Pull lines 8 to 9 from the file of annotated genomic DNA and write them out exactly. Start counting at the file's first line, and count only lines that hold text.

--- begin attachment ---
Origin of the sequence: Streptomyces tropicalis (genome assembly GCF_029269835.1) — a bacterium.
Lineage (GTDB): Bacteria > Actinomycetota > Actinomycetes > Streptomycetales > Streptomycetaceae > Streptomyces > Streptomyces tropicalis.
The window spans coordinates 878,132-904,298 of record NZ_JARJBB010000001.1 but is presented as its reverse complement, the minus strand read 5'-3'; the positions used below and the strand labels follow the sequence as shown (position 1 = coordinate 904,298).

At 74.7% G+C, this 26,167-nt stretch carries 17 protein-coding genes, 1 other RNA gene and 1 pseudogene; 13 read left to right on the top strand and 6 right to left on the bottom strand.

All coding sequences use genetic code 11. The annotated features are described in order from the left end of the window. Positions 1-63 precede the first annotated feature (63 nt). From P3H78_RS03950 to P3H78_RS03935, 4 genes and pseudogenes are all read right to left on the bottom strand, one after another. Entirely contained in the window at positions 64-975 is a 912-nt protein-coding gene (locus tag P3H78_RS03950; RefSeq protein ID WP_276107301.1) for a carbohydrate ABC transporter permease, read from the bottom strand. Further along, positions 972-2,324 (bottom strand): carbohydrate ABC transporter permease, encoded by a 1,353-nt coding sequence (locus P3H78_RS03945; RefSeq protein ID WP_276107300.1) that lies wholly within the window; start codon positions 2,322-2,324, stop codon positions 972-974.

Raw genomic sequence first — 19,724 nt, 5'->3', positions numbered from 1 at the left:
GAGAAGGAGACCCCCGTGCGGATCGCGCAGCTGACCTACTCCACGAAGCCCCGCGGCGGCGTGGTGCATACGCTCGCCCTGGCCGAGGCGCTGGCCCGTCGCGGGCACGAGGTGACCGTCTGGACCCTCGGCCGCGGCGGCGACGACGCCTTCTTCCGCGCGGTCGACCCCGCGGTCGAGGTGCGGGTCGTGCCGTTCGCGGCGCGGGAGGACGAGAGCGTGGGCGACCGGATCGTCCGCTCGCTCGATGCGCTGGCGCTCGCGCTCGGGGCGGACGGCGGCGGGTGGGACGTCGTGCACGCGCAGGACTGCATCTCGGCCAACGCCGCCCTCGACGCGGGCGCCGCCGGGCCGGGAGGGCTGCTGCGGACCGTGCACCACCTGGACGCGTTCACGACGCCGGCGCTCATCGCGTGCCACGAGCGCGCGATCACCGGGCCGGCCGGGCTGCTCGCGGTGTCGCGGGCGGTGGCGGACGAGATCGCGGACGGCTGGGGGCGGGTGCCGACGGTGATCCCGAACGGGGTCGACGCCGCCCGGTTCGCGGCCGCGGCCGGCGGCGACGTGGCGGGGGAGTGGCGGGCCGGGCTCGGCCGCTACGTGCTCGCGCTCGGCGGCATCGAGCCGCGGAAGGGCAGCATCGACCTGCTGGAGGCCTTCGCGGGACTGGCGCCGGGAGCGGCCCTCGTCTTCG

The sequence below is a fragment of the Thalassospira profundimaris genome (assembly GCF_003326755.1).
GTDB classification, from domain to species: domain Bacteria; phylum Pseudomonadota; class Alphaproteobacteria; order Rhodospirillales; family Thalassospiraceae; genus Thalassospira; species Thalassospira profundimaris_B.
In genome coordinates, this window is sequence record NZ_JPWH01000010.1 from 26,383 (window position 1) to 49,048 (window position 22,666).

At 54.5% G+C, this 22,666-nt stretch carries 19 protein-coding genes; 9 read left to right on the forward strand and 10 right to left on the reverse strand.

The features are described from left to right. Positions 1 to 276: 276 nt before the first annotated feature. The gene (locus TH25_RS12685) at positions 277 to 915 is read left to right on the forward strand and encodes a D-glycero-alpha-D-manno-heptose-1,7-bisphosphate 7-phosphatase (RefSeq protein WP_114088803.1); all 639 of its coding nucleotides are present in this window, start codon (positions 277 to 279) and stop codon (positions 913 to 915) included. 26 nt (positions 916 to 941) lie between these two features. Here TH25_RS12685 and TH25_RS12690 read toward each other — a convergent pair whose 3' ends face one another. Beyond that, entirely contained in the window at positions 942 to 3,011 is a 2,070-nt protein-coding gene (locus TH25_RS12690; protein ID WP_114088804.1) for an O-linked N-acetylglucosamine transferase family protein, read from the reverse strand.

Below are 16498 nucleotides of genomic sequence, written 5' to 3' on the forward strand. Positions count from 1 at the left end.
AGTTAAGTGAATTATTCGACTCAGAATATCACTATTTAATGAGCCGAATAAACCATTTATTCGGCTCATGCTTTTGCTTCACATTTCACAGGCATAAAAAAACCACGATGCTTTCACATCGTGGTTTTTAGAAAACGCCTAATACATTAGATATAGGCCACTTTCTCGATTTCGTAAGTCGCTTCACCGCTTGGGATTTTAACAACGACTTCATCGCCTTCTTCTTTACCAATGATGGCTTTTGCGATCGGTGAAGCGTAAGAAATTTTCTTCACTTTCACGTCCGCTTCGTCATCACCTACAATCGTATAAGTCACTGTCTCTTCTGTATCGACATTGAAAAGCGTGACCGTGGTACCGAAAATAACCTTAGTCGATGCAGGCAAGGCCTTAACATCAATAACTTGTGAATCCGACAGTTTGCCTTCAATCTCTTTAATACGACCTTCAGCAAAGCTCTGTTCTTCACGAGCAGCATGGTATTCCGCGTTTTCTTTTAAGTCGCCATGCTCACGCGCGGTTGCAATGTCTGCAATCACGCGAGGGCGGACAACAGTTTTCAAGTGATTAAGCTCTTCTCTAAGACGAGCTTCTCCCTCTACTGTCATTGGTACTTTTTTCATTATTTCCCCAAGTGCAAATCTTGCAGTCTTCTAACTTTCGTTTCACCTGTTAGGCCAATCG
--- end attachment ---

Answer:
The sequence below is a fragment of the Thalassospira profundimaris genome (assembly GCF_003326755.1).
GTDB classification, from domain to species: domain Bacteria; phylum Pseudomonadota; class Alphaproteobacteria; order Rhodospirillales; family Thalassospiraceae; genus Thalassospira; species Thalassospira profundimaris_B.